The Comitis Crisis Center$3,753,727 $3,265,742 $0$3,265,742 $0$0CO Secretary of State
Colfax Community Network$419,801 $386,217 $0$386,217 $0$0CO Secretary of State
The Delores Project$2,483,872 $1,966,827 $1,966,827 $0$0$0IRS Form 990
The Empowerment Program$4,030,904 $3,693,086 $3,693,086 $0$0$0IRS Form 990
The Gathering Place$3,082,313 $2,443,178 $2,443,178 $0$0$0IRS Form 990
The Salvation Army$30,457,072 $25,417,941 $17,368,648 $1,778,090 $2,869,096 $3,402,106 IRS Form 990 and CSI regionalization
Urban Peak$7,860,124 $6,112,529 $6,112,529 $0$0$0IRS Form 990
Volunteers of America Colorado$21,436,080 $9,932,455 $6,787,069 $0$0$3,145,386 IRS Form 990, direct provision, and CSI regionalization
Colorado Safe Parking Initiative$198,347 $174,545 $119,271 $12,210 $19,702 $23,362 CO Secretary of State and CSI regionalization
Warren Village$6,108,137 $5,156,326 $5,156,326 $0$0$0IRS Form 990

[i] https://www.hudexchange.info/homelessness-assistance/coc-esg-virtual-binders/coc-esg-homeless-eligibility/four-categories/

[ii] https://www.hudexchange.info/homelessness-assistance/coc-esg-virtual-binders/coc-program-components/permanent-housing

[iii] https://cdola.colorado.gov/more-about-fort-lyon

[iv] https://pfs.urban.org/pfs-project-fact-sheets/content/denver-social-impact-bond-program#:~:text=These%20services%20add%20up%20to,taxpayers%20per%20individual%20of%20%2429%2C000.

[v] http://endhomelessness.org/wp-content/uploads/2017/06/Cost-Savings-from-PSH.pdf

[vi] https://www.ahrq.gov/workingforquality/priorities-in-action/colorado-coalition-for-the-homeless.html

[vii] https://www.calgaryhomeless.com/discover-learn/learn-about-homelessness/homelessness-in-calgary/myths-about-homelessness/

[viii] https://www.huduser.gov/portal/datasets/ahar/2021-ahar-part-1-pit-estimates-of-homelessness-in-the-us.html

[ix] https://independentsector.org/resource/value-of-volunteer-time/

[x] https://www.denvergov.org/files/assets/public/housing-stability/documents/housing/five_year_strategic_plan_final_091321.pdf

[xi] https://www.mdhi.org/blog/boulder-first-in-metro-region-to-hit-homelessness-milestone

[xii] Iris Dimmick “San Antonio to Reevaluate How It Fights Homelessness,” San Antonio Report, October 20, 2019, https://sanantonioreport.org/san-antonio-to-reevaluate-how-it-fights-homelessness/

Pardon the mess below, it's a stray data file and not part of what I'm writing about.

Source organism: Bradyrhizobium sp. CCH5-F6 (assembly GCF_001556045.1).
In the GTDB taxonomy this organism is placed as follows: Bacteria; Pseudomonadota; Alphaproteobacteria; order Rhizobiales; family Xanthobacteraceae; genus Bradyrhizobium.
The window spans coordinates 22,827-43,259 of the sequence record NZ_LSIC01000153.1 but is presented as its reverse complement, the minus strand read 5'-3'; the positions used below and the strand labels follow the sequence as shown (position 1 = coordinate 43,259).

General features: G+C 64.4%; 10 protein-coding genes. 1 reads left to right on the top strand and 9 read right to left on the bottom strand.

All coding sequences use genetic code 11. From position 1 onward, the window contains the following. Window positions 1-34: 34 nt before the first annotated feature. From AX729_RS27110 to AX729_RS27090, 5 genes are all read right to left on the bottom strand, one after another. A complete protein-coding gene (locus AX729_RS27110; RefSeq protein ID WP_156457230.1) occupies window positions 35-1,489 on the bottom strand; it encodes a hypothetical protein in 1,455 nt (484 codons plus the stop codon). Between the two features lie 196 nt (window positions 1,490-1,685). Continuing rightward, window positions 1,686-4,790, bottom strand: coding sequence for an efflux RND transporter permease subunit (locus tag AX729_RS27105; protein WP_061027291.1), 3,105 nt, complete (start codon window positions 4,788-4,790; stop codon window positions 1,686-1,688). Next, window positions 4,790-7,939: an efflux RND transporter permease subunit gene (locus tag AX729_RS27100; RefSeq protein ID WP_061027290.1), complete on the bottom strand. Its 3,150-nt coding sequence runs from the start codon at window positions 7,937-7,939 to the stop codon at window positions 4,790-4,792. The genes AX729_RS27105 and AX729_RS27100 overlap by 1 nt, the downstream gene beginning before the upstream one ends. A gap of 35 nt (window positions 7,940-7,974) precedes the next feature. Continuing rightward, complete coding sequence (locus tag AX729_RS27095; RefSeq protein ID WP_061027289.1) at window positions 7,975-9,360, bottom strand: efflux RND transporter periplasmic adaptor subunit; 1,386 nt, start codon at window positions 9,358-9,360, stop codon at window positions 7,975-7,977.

[xiii] Coalition for the Homeless, “2022 Homeless Count & Survey Analysis, https://irp.cdn-website.com/2d521d2c/files/uploaded/Homeless%20Count%202022_fact%20sheet_final.pdf

[xiv] The Way Home’s Community Plan to End Homelessness 2021-2026 update https://irp-cdn.multiscreensite.com/2d521d2c/files/uploaded/FINAL%20TWH%20Community%20Plan.pdf

[xv] Justin Wm. Moyer “Number of homeless residents in D.C. lowest in 17 years, mayor says,” Washington Post. April 21, 2022

[xvi][xvi] Marissa J. Lang and Justin Wm. Moyer, “Mayor Bowser promised to end homelessness. Here’s how it’s going,” Washington, DC,  May 20, 2022

[xvii] Chelsea Cirruzzo, Axios, HUD report reveals D.C.’s homelessness highs and lows, Feb 7, 2022.

[xviii] Family Rehousing Stabilization Program https://dhs.dc.gov/page/family-re-housing-stabilization-program%C2%A0%C2%A0

[xix] Permanent Supportive Housing for Individuals and Families (Project Based, Tenant Based, Local Veterans) https://dhs.dc.gov/page/permanent-supportive-housing-individuals-and-families-project-based-tenant-based-local-veterans

[xx] Kaitlyn Ranney, “Rockford, Illinois: Functional Zero Case Study, July 13, 2020 at https://www.joinbuiltforzero.org/case-studies/case-study-rockford-illinois-reaches-and-sustains-functional-zero-for-veteran-and-chronic-homelessness/#:~:text=As%20part%20of%20Built%20for%20Zero%2C%20Rockford%20changed,by%20name%20and%20target%20efforts%20and%20resources%20accordingly

[xxi] Built for Zero Community Solutions https://www.joinbuiltforzero.org/case-studies/a-mayors-role-in-reducing-and-ending-homelessness-in-rockford/

[xxii] Conor Hollingsworth, “Rockford leaders to count homeless population, aims to provide more shelter,” WIFR Jan. 21, 2022 https://www.wifr.com/2022/01/22/keeping-track-rockfords-homeless-population/

[xxiii][xxiii] By Joanne Kenan, “What Covid Taught This Mid-Sized City About Ending Homelessness,” Politico, February 15, 2022.

[xxiv] https://files.hudexchange.info/reports/published/CoC_HIC_State_CO_2021.pdf

[xxv] https://www.denverhealth.org/-/media/2021-report-to-the-city–digital.pdf

[xxvi] https://www.denvergov.org/files/assets/public/finance/documents/budget/2023/final_mayors-proposed-2023-budget.pdf

[xxvii] https://denvergazette.com/news/government/council-committee-oks-contract-extension-for-hazard-cleaning-service-amid-controversy/article_db7b8830-0b65-11ec-8ca0-cb6a6f16ed70.html

[xxviii] https://www.auroragov.org/common/pages/DisplayFile.aspx?itemId=18333173

[xxix] https://cdn5-hosted.civiclive.com/UserFiles/Servers/Server_1881137/File/City%20Hall/City%20Finances%20&%20Budget/City%20Budget/Past%20Budget%20Documents/Proposed%20Budgets/2023%20Proposed%20Budget.pdf

[xxx] Boulder City Council minutes (9/1/22)

[xxxi] https://stories.opengov.com/cityofboulderco/published/Mhd2Z4jCs